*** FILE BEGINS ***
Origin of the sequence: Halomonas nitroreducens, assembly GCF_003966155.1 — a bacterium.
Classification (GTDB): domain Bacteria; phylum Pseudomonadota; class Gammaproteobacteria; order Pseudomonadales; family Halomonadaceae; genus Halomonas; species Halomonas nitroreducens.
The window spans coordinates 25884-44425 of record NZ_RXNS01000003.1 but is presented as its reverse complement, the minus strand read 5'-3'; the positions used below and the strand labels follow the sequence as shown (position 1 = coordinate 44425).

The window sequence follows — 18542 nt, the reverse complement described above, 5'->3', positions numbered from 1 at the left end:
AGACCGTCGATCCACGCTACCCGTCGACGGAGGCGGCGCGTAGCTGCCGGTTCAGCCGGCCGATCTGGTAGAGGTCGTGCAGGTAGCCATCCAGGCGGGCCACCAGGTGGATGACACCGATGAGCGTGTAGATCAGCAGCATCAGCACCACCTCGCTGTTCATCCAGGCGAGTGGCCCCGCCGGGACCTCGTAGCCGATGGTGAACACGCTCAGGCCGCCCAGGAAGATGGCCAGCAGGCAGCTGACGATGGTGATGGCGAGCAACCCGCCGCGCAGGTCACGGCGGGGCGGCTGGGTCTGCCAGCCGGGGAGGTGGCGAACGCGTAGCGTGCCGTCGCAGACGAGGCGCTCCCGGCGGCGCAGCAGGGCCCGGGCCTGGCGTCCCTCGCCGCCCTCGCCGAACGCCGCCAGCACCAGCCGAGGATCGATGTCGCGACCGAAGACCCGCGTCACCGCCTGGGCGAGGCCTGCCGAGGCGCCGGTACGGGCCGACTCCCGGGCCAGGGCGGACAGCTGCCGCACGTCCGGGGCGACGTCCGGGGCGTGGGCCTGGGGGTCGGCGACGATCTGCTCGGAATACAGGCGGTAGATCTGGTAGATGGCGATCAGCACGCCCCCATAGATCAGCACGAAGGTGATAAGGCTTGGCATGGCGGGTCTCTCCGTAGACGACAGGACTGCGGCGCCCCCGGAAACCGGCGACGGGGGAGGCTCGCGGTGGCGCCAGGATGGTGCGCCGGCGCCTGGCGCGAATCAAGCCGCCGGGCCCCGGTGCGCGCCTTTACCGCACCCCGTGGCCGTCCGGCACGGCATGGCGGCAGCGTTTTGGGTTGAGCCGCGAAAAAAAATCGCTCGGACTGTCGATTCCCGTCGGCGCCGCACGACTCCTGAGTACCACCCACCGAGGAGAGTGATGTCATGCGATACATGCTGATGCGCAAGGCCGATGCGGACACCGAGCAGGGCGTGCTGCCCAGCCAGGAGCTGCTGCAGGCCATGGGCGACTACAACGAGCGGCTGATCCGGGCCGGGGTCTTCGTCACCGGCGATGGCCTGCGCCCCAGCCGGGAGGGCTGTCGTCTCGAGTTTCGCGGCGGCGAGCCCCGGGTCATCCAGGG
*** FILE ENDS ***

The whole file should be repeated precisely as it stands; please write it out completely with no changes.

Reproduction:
Origin of the sequence: Halomonas nitroreducens, assembly GCF_003966155.1 — a bacterium.
Classification (GTDB): domain Bacteria; phylum Pseudomonadota; class Gammaproteobacteria; order Pseudomonadales; family Halomonadaceae; genus Halomonas; species Halomonas nitroreducens.
The window spans coordinates 25884-44425 of record NZ_RXNS01000003.1 but is presented as its reverse complement, the minus strand read 5'-3'; the positions used below and the strand labels follow the sequence as shown (position 1 = coordinate 44425).

The window sequence follows — 18542 nt, the reverse complement described above, 5'->3', positions numbered from 1 at the left end:
AGACCGTCGATCCACGCTACCCGTCGACGGAGGCGGCGCGTAGCTGCCGGTTCAGCCGGCCGATCTGGTAGAGGTCGTGCAGGTAGCCATCCAGGCGGGCCACCAGGTGGATGACACCGATGAGCGTGTAGATCAGCAGCATCAGCACCACCTCGCTGTTCATCCAGGCGAGTGGCCCCGCCGGGACCTCGTAGCCGATGGTGAACACGCTCAGGCCGCCCAGGAAGATGGCCAGCAGGCAGCTGACGATGGTGATGGCGAGCAACCCGCCGCGCAGGTCACGGCGGGGCGGCTGGGTCTGCCAGCCGGGGAGGTGGCGAACGCGTAGCGTGCCGTCGCAGACGAGGCGCTCCCGGCGGCGCAGCAGGGCCCGGGCCTGGCGTCCCTCGCCGCCCTCGCCGAACGCCGCCAGCACCAGCCGAGGATCGATGTCGCGACCGAAGACCCGCGTCACCGCCTGGGCGAGGCCTGCCGAGGCGCCGGTACGGGCCGACTCCCGGGCCAGGGCGGACAGCTGCCGCACGTCCGGGGCGACGTCCGGGGCGTGGGCCTGGGGGTCGGCGACGATCTGCTCGGAATACAGGCGGTAGATCTGGTAGATGGCGATCAGCACGCCCCCATAGATCAGCACGAAGGTGATAAGGCTTGGCATGGCGGGTCTCTCCGTAGACGACAGGACTGCGGCGCCCCCGGAAACCGGCGACGGGGGAGGCTCGCGGTGGCGCCAGGATGGTGCGCCGGCGCCTGGCGCGAATCAAGCCGCCGGGCCCCGGTGCGCGCCTTTACCGCACCCCGTGGCCGTCCGGCACGGCATGGCGGCAGCGTTTTGGGTTGAGCCGCGAAAAAAAATCGCTCGGACTGTCGATTCCCGTCGGCGCCGCACGACTCCTGAGTACCACCCACCGAGGAGAGTGATGTCATGCGATACATGCTGATGCGCAAGGCCGATGCGGACACCGAGCAGGGCGTGCTGCCCAGCCAGGAGCTGCTGCAGGCCATGGGCGACTACAACGAGCGGCTGATCCGGGCCGGGGTCTTCGTCACCGGCGATGGCCTGCGCCCCAGCCGGGAGGGCTGTCGTCTCGAGTTTCGCGGCGGCGAGCCCCGGGTCATCCAGGG